Having surgery that involves the spine is not something that the majority of people will experience in their lifetime. However, it may present as a necessary procedure for certain health conditions, as well as due to accidents and unexpected injury. The spine is an incredibly complex structure. It serves many important purposes in regards to the function of the body on the whole.
Due to the complexity of the spine, the potential for damage and age-related damage is something that has to be considered. Physical harm due to accidents and injury can rapidly become a long-term issue, especailly if an accurate diagnosis is not reached in good time. It is also possible that tumours and infections can affect the optimum health of the spine. Essentially, there are a wide range of issues that may unexpectedly affect the function of the spine, as well as some other problems that are easier to be aware of.
Click here to read more about the form and function of the spine!
Indications of Spine Problems
If you have started to experience pain or weakness in the lower back or neck, or in the arms and legs, then this could be a strong indication that you have a problem with your spine. This may not necessarily be a serious cause for concern, but is certainly something you should look into and discuss with your doctor.
Pain in the back may initially present as a mild discomfort, but could progress to becoming a severe pain, or even a debilitating condition. If a painful condition is left untreated for an extended period of time then it could eventually be of detriment to quality of life and range of movement.
Pain in the back can also be a sympton of a more serious condition. So, it is always worth investigating the cause of your back pain and ensuring a treatment plan is put in place.
The majority of spine problems can be remedied without surgical intervention. Physical therapy and pain medication are two common routes that will be explored before any kind of surgery is discussed.
Anti-inflammatory medications can be of particular help when addressing issues of the spine. When anti-inflammatory medications are combined with adequate pain management then this can go a long way to help with a range of spine problems.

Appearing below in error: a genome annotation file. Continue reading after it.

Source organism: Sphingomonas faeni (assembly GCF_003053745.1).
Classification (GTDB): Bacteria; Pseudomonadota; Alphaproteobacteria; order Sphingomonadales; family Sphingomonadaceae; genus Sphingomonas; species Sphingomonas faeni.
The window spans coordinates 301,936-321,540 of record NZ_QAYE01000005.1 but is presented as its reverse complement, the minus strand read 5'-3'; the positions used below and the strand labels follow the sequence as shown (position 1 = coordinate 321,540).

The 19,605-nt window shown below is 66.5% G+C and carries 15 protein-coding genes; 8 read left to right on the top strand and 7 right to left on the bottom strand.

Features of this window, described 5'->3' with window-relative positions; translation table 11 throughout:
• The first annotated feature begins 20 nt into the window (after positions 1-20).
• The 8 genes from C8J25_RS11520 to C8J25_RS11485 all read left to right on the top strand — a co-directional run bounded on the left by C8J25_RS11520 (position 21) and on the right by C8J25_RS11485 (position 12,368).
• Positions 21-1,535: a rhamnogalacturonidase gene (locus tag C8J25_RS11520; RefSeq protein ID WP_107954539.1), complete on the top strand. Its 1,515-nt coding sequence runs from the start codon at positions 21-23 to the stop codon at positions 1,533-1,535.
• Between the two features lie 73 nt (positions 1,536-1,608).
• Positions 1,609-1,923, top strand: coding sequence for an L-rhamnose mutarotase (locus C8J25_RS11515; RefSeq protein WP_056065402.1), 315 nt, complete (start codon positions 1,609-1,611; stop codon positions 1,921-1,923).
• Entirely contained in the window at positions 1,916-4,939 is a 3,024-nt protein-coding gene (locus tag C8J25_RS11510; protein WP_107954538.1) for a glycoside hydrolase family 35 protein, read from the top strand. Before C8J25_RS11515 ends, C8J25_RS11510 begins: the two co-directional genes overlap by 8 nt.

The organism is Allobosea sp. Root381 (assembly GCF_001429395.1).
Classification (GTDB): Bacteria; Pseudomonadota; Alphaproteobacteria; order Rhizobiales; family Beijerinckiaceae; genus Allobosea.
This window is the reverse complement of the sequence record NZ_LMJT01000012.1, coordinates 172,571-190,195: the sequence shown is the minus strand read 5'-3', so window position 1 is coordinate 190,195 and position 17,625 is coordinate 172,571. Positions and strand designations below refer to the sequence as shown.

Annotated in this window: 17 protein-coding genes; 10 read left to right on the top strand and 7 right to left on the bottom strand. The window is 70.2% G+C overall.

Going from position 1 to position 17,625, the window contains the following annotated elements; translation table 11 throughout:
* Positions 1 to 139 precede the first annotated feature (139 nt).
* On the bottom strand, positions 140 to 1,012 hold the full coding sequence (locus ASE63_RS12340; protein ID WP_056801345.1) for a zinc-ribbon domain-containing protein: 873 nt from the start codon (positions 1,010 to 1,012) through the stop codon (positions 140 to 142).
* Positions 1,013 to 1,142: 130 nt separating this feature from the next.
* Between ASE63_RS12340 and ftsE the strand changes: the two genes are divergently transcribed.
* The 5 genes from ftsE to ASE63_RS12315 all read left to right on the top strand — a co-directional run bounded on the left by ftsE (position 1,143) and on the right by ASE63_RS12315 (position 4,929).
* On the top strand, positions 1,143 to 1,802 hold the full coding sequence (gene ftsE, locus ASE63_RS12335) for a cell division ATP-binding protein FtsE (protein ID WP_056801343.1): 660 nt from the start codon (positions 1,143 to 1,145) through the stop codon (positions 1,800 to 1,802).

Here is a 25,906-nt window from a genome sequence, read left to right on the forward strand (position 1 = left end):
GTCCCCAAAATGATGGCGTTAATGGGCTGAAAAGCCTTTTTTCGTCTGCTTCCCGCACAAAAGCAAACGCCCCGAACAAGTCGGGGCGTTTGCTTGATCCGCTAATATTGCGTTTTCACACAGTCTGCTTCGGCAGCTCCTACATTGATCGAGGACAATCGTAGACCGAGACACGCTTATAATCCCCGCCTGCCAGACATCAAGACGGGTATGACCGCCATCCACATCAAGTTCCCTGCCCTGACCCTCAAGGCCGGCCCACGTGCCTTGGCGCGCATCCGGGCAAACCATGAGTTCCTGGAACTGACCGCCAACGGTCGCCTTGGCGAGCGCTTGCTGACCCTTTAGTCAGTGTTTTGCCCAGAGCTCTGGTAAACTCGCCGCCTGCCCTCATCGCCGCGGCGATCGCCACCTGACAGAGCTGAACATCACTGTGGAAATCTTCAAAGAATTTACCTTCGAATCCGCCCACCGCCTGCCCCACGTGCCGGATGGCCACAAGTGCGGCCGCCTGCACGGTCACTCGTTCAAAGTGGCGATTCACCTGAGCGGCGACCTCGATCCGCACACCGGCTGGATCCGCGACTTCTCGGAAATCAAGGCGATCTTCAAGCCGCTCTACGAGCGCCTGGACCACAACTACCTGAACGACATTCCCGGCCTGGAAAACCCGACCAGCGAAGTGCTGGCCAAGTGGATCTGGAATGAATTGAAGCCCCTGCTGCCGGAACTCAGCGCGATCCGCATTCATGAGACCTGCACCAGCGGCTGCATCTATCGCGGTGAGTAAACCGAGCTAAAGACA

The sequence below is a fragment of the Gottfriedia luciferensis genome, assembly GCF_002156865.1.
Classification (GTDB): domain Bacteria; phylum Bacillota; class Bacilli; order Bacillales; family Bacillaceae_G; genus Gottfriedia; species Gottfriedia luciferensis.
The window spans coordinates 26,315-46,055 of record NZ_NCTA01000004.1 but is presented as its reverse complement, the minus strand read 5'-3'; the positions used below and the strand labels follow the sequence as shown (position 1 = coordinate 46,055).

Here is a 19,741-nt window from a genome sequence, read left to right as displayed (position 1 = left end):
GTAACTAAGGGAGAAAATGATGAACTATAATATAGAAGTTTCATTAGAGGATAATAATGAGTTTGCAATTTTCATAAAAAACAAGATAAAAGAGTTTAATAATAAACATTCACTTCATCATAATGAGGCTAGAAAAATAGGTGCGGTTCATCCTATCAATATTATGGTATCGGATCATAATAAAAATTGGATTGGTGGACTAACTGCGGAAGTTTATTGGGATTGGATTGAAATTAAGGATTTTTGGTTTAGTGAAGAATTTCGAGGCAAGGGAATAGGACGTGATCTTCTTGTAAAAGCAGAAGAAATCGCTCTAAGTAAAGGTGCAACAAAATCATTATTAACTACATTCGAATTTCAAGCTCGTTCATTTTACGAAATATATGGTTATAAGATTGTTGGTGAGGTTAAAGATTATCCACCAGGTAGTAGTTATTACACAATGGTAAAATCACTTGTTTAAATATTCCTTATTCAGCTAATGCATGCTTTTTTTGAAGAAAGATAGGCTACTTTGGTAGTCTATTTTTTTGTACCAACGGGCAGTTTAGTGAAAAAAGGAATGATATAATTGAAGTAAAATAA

If non-surgical treatment options do not provide relief and positive change in the condition over the course of several months, then the time to think about surgical options may have arrived. However, surgery will generally only be recommended if the exact source of the pain or problem can be determined. This could involve a lengthy diagnosis process, so it is always being aware of this and managing your expectations accordingly.
The type of surgery that is usually conducted for spinal problems is known as open surgery. This requires a long incision at the area of the problem. This enables the surgeon to have a clear view of the surgical site.
Open surgery can often result in long recovery times, however, with the advent of medical technology, less invasive procedures have become possible and available. Speak to your doctor about your range of options before you move forwards with any treatment plan.
Minimally Invasive Spine Surgery
Minimally invasive spine surgery, also often referred to as MISS, requires special surgical tools that are created for this purpose. These tools allow the surgeon to gain access to the spine through minimally invasive incisions. These incisions may be as small as one inch long, whereas regular open surgery may require incisions between five and six inches.
With MISS, the necessity to work around muscle and other tissue is reduced, which is something that is generally unavoidable with open surgery. This not only results in a shorter amount of time that the patient is on the operating table for, but also a shorter recovery time.
To read more about the uses of MISS you can click here for additional information!
Regardless of the type of surgery, there are three main surgical approaches that a surgeon will decide from when it comes to spine surgery.
These three approaches are:
- The Anterior Approach
- The Posterior Approach
- The Lateral Approach
The anterior approach is when the surgeon accesses the spine through the front of the body. An incision will be made in the abdomen. The posterior approach is when the surgeon accesses the spine from the back of the body, with an incision being made in the back. Finally, the lateral approach is when an incision is made in the side of the body in order to reach the spine.
Why Spine Care is Important
To learn more about spine care and why protecting the health of the spine is important, you can check out our previous article on this topic.
If you are experiencing pain or discomfort in the spine, then seeking an expert diagnosis should be your top priority. Delaying this procedure could equate to further health problems.
At Onto Orthopedics our aim is to always provide the best possible experience for you so that we can get a treatment plan in place and resolve your condition!
Contact us today to discuss your problem and get yourself on the right path to better health.